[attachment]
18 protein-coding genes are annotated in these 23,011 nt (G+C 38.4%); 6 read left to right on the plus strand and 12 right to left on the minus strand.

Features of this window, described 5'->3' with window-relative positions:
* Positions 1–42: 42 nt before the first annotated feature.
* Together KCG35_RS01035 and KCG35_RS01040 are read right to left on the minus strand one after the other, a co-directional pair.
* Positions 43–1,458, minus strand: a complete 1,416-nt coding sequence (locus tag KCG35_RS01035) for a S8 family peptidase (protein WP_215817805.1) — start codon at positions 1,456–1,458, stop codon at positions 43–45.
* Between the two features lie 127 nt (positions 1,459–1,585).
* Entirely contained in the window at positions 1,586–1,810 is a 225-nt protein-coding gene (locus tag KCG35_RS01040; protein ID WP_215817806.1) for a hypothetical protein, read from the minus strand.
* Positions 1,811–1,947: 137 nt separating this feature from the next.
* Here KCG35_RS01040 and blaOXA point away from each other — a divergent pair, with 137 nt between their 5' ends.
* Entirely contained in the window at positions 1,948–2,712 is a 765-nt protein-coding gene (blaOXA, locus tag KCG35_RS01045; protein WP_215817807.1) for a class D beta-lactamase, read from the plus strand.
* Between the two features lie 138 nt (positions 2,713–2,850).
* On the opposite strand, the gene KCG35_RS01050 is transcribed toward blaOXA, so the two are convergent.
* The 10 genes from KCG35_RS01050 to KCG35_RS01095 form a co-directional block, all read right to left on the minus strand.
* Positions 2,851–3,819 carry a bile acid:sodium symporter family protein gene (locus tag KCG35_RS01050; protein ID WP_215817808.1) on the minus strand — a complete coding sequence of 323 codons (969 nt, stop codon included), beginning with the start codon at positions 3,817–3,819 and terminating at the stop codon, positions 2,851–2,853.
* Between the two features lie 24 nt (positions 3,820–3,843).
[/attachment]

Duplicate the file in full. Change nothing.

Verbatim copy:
18 protein-coding genes are annotated in these 23,011 nt (G+C 38.4%); 6 read left to right on the plus strand and 12 right to left on the minus strand.

Features of this window, described 5'->3' with window-relative positions:
* Positions 1–42: 42 nt before the first annotated feature.
* Together KCG35_RS01035 and KCG35_RS01040 are read right to left on the minus strand one after the other, a co-directional pair.
* Positions 43–1,458, minus strand: a complete 1,416-nt coding sequence (locus tag KCG35_RS01035) for a S8 family peptidase (protein WP_215817805.1) — start codon at positions 1,456–1,458, stop codon at positions 43–45.
* Between the two features lie 127 nt (positions 1,459–1,585).
* Entirely contained in the window at positions 1,586–1,810 is a 225-nt protein-coding gene (locus tag KCG35_RS01040; protein ID WP_215817806.1) for a hypothetical protein, read from the minus strand.
* Positions 1,811–1,947: 137 nt separating this feature from the next.
* Here KCG35_RS01040 and blaOXA point away from each other — a divergent pair, with 137 nt between their 5' ends.
* Entirely contained in the window at positions 1,948–2,712 is a 765-nt protein-coding gene (blaOXA, locus tag KCG35_RS01045; protein WP_215817807.1) for a class D beta-lactamase, read from the plus strand.
* Between the two features lie 138 nt (positions 2,713–2,850).
* On the opposite strand, the gene KCG35_RS01050 is transcribed toward blaOXA, so the two are convergent.
* The 10 genes from KCG35_RS01050 to KCG35_RS01095 form a co-directional block, all read right to left on the minus strand.
* Positions 2,851–3,819 carry a bile acid:sodium symporter family protein gene (locus tag KCG35_RS01050; protein ID WP_215817808.1) on the minus strand — a complete coding sequence of 323 codons (969 nt, stop codon included), beginning with the start codon at positions 3,817–3,819 and terminating at the stop codon, positions 2,851–2,853.
* Between the two features lie 24 nt (positions 3,820–3,843).